Greetings from the Antiworld

Every subatomic particle has its opposite number, but luckily it's not true on a larger scale

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The scene is familiar to fans of Star Trek: with an order from the captain, antimatter fuel is released through a dilithium crystal to annihilate with matter, and the starship Enterprise shoots off at warp speed. "Well, warp speed is pure science fiction," writes author and physicist James Trefil. "So is the dilithium crystal." But antimatter "is another story."

Scientists have known for decades that for every kind of particle--whether the familiar electrons, neutrons or protons, or the more recently discovered quarks and neutrinos--there exists a particle that is its mirror image, identical in mass and amount of charge, but different in at least one crucial way. "If the ordinary particle has a positive electrical charge," explains Trefil, "then the antiparticle's charge will be negative. In some cases, if the particle has a clockwise spin, the antiparticle will have a counterclockwise one." Furthermore, he writes, the rules that govern the world of antiparticles should be pretty much the same as the rules that govern ordinary matter. But when the two worlds come into contact, "all hell breaks loose. The representatives of the anti- and ordinary worlds disappear in an explosion, and their combined mass is replaced by an enormous burst of energy and a cloud of secondary particles."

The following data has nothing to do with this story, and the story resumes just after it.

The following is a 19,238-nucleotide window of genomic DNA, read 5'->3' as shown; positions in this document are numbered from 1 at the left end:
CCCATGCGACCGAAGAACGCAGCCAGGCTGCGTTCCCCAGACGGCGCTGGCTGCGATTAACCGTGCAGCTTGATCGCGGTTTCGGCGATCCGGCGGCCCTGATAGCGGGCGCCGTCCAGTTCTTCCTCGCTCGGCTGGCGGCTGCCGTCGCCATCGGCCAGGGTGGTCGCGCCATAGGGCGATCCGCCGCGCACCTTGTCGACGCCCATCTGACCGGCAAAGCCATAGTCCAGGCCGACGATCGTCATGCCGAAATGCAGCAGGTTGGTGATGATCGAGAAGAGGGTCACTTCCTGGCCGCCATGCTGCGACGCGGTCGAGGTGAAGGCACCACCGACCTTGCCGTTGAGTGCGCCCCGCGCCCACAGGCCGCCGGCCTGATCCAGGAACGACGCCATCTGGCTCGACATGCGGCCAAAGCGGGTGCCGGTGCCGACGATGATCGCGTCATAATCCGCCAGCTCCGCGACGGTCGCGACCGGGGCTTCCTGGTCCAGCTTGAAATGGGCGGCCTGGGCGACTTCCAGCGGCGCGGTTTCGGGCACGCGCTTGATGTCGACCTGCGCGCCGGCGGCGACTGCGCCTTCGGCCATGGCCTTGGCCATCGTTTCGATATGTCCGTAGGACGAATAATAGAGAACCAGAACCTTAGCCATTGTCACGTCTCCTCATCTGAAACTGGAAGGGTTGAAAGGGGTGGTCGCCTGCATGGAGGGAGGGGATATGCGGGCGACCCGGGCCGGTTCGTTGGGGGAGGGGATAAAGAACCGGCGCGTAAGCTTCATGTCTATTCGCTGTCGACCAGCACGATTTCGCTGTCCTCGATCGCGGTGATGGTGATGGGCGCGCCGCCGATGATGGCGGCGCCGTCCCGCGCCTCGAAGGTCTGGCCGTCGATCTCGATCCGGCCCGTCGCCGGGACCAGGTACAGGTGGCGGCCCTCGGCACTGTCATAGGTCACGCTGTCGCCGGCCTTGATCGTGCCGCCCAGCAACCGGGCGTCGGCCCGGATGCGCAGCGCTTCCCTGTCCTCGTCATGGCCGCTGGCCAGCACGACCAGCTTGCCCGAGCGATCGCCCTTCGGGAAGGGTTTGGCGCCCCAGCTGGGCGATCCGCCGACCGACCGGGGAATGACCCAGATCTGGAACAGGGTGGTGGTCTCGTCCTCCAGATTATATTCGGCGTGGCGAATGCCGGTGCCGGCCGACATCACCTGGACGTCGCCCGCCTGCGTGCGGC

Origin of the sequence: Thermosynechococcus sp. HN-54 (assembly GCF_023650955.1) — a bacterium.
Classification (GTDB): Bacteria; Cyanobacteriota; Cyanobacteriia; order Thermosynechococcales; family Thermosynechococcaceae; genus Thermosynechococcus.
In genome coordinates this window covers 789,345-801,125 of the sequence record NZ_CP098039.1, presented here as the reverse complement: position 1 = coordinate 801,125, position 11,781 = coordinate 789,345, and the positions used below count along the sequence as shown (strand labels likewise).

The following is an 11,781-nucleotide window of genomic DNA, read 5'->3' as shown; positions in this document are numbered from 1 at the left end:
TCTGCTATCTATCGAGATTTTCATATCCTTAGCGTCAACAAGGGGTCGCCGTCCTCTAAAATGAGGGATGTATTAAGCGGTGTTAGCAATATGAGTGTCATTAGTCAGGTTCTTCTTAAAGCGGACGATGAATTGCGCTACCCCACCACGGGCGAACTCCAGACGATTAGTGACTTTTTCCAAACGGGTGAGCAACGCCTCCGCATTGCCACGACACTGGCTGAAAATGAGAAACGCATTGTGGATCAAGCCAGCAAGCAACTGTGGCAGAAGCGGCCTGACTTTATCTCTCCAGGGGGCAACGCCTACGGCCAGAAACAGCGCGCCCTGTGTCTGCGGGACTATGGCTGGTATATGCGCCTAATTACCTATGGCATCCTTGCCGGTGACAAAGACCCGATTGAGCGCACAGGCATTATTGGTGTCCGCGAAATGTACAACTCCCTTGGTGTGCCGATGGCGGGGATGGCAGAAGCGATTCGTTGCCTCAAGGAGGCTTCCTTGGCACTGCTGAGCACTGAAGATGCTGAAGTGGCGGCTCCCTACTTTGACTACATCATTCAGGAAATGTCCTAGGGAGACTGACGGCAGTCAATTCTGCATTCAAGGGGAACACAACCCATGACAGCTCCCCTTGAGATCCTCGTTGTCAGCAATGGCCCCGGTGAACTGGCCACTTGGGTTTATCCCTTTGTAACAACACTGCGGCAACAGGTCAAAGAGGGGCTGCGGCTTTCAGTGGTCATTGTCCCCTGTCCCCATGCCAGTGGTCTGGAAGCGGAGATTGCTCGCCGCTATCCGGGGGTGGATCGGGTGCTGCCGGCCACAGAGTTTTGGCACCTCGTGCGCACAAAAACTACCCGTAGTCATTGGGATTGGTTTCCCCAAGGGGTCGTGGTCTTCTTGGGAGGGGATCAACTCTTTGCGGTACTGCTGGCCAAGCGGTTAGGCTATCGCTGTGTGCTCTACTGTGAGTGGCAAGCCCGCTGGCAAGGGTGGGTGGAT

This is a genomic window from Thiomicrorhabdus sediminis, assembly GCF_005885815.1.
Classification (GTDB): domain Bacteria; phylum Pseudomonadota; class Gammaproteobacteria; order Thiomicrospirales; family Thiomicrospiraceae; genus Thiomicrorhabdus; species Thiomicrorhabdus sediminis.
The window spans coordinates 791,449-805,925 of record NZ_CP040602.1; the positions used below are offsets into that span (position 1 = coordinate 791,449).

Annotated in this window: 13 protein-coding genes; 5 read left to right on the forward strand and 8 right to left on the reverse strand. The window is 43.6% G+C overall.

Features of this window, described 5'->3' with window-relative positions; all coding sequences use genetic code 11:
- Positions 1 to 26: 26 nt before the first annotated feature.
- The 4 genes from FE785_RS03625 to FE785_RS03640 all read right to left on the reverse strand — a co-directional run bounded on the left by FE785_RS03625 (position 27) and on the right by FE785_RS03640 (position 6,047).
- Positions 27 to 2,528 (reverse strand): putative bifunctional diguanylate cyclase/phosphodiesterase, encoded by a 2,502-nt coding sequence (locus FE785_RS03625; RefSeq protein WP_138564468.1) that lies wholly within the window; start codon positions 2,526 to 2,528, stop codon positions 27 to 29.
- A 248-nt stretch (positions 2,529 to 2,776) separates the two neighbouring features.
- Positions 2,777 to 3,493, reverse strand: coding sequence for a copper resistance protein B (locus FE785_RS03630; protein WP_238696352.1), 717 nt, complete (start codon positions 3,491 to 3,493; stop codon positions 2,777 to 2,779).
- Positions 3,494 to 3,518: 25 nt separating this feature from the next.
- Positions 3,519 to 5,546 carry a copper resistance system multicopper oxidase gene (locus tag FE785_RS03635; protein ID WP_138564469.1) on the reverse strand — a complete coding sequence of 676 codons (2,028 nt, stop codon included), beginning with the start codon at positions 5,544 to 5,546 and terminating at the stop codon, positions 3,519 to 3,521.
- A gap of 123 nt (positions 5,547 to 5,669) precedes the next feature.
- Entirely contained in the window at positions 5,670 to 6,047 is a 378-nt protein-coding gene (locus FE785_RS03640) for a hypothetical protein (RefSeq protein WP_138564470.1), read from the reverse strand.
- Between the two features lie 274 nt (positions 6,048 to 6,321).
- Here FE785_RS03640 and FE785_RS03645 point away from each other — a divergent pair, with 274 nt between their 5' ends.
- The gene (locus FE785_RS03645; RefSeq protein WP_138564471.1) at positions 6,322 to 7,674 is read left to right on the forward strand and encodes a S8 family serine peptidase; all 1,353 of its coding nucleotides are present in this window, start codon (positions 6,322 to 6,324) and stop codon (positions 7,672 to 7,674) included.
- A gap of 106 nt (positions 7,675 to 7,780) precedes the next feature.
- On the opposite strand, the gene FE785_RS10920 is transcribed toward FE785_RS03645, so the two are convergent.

Recently, scientists found what appears to be a fountain of antiparticles squirting from the center of our galaxy and annihilating furiously with regular matter. And in the past few years, in laboratories in Switzerland and the United States, particle physicists have managed to create the first antiatoms: a single antielectron (or "positron") spinning around a single antiproton to form the simplest antielement: antihydrogen.

Created only in high-energy collisions in laboratories or in space (the fountain of antimatter is thought to come from some violent cosmic event), or released in minuscule quanti ties during radioactive decay (a fact which enables doctors to study the brain using PET, or "positron emission tomography"), antimatter is rare and exotic stuff. Working steadily for several years, the world's largest "antimatter factory" — the Fermi National Accelerator Laboratory outside Chicago — has only produced about a nanogram, which weighs as much as one-millionth of a grain of sand. But even that little bit, our author discovers, has offered scientists insight into the nature of matter, and the history and makeup of our universe. And who knows? Maybe someday, we'll make enough to fly off at warp speed where no one has gone before...

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